A new version of flac
A new version of the FLAC codec has been released! When ripping CDs I encourage the use of FLAC because it means a lossless copy of the CD's audio is taken, making for a higher quality, more flexible music collection. The new version of FLAC adds a whole host of new features... although it's arguable whether the mainstream listener will notice much difference.
Back to basics: a codec is a piece of software capable of transforming 'raw' audio to and from a defined file format (it's more generic than that: the bytes don't need to be stored in a file, but this is the most common use case). In FLAC's case it's the software that creates the FLAC file and converts a FLAC file to raw audio for your speakers to output.
There are a number of different codecs, but I normally encourage the use of FLAC files over other lossy music file formats such as MP3 and MP4, so the release of a new version of the codec should be big news, right?
Well, codecs aren't really like software and hardware. Well, they are a form of software, but they don't have user interfaces. They just convert music stored in their given format to raw audio (thus rendering the audio playable), or convert raw audio back into its format for storage in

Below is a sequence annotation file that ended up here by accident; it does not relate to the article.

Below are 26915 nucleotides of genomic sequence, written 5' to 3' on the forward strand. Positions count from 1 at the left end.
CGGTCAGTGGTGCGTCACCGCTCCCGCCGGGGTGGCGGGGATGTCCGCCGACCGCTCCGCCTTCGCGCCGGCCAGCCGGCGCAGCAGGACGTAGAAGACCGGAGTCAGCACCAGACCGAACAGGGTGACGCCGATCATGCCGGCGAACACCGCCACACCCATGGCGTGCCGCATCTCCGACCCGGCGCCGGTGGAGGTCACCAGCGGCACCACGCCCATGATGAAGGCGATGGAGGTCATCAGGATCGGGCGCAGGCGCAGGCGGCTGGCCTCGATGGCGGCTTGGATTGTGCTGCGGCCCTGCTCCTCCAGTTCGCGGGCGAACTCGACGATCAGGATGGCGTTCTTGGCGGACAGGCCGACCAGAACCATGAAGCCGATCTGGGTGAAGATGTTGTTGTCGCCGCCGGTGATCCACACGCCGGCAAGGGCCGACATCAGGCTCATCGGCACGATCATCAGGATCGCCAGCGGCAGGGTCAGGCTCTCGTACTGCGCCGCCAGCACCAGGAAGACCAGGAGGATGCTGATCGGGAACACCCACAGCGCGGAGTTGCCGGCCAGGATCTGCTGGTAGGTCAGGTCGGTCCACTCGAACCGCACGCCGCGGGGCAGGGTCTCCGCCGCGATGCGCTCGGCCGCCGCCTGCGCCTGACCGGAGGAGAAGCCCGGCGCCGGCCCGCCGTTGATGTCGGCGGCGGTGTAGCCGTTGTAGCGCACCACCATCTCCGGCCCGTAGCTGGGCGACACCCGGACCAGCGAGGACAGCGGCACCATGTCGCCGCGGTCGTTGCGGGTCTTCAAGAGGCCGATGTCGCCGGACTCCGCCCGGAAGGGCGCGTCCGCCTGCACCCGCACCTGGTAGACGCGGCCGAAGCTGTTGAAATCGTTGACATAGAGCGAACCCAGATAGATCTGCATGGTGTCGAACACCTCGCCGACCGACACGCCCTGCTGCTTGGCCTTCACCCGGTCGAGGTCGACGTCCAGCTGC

.flac files. So, changes to the codec mean changes to the way the codec converts to and from the file format, and potentially new features such as the ability to store different metadata in the files.
As FLAC is a stable codec, existing FLAC files won't be affected if you upgrade. What are the key new features for upgraders?
The first is a boon for audiophiles. FLAC now supports volume normalisation for files sampled at 56kHz to 192kHz. This covers the recent fashion for 24-bit audio as used in DVD-Audio.
I also spy a handy change whereby the default compression value for new FLAC files is now '5', meaning more compression by default for FLACs. I think this is sensible; the computing power required is relatively small and you get a long term gain of lowered storage costs.
Getting the new version of FLAC
So, if you're interested in the new release, how do you get it? That depends on how you use FLAC.
It's probably easiest to wait for your music player of choice to support the new version. This means the developers/creators of your music player must incorporate the new version into their software/hardware.
If you can't wait, you can download the latest version of FLAC and install it on your computer. Then, you will have to edit your CD rippers and music players to point them toward the new version of the codec that you have installed. I've documented how to configure the FLAC codec for EAC here and this won't change much for other CD rippers; it'll be a matter of specifying the location of the flac.exe file.